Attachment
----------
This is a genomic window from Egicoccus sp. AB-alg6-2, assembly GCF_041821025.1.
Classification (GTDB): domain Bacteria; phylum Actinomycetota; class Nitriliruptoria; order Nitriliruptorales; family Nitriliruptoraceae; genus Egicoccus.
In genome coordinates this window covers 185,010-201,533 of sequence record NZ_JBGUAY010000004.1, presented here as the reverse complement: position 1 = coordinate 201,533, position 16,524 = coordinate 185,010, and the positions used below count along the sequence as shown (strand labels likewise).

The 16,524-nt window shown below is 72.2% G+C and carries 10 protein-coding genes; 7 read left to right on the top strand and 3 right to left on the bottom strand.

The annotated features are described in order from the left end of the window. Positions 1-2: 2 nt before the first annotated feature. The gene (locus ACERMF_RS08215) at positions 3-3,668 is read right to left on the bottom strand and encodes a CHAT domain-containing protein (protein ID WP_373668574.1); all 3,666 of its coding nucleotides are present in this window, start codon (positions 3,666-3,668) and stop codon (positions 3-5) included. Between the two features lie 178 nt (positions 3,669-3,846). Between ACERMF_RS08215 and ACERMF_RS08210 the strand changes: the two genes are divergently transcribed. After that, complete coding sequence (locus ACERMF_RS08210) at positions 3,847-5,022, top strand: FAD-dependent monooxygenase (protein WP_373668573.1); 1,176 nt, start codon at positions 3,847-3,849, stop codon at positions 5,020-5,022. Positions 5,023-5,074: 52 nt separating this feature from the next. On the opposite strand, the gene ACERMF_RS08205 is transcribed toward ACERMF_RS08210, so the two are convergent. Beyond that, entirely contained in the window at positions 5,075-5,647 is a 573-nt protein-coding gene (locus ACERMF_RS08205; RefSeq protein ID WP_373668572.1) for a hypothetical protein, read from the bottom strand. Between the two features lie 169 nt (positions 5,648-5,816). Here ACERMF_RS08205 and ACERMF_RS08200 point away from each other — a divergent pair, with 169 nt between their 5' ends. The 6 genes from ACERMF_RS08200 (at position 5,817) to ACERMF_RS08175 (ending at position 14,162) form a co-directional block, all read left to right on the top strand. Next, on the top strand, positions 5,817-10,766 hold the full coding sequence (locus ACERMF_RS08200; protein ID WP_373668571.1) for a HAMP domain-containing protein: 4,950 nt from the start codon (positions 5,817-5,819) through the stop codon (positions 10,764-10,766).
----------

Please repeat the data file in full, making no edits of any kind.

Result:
This is a genomic window from Egicoccus sp. AB-alg6-2, assembly GCF_041821025.1.
Classification (GTDB): domain Bacteria; phylum Actinomycetota; class Nitriliruptoria; order Nitriliruptorales; family Nitriliruptoraceae; genus Egicoccus.
In genome coordinates this window covers 185,010-201,533 of sequence record NZ_JBGUAY010000004.1, presented here as the reverse complement: position 1 = coordinate 201,533, position 16,524 = coordinate 185,010, and the positions used below count along the sequence as shown (strand labels likewise).

The 16,524-nt window shown below is 72.2% G+C and carries 10 protein-coding genes; 7 read left to right on the top strand and 3 right to left on the bottom strand.

The annotated features are described in order from the left end of the window. Positions 1-2: 2 nt before the first annotated feature. The gene (locus ACERMF_RS08215) at positions 3-3,668 is read right to left on the bottom strand and encodes a CHAT domain-containing protein (protein ID WP_373668574.1); all 3,666 of its coding nucleotides are present in this window, start codon (positions 3,666-3,668) and stop codon (positions 3-5) included. Between the two features lie 178 nt (positions 3,669-3,846). Between ACERMF_RS08215 and ACERMF_RS08210 the strand changes: the two genes are divergently transcribed. After that, complete coding sequence (locus ACERMF_RS08210) at positions 3,847-5,022, top strand: FAD-dependent monooxygenase (protein WP_373668573.1); 1,176 nt, start codon at positions 3,847-3,849, stop codon at positions 5,020-5,022. Positions 5,023-5,074: 52 nt separating this feature from the next. On the opposite strand, the gene ACERMF_RS08205 is transcribed toward ACERMF_RS08210, so the two are convergent. Beyond that, entirely contained in the window at positions 5,075-5,647 is a 573-nt protein-coding gene (locus ACERMF_RS08205; RefSeq protein ID WP_373668572.1) for a hypothetical protein, read from the bottom strand. Between the two features lie 169 nt (positions 5,648-5,816). Here ACERMF_RS08205 and ACERMF_RS08200 point away from each other — a divergent pair, with 169 nt between their 5' ends. The 6 genes from ACERMF_RS08200 (at position 5,817) to ACERMF_RS08175 (ending at position 14,162) form a co-directional block, all read left to right on the top strand. Next, on the top strand, positions 5,817-10,766 hold the full coding sequence (locus ACERMF_RS08200; protein ID WP_373668571.1) for a HAMP domain-containing protein: 4,950 nt from the start codon (positions 5,817-5,819) through the stop codon (positions 10,764-10,766).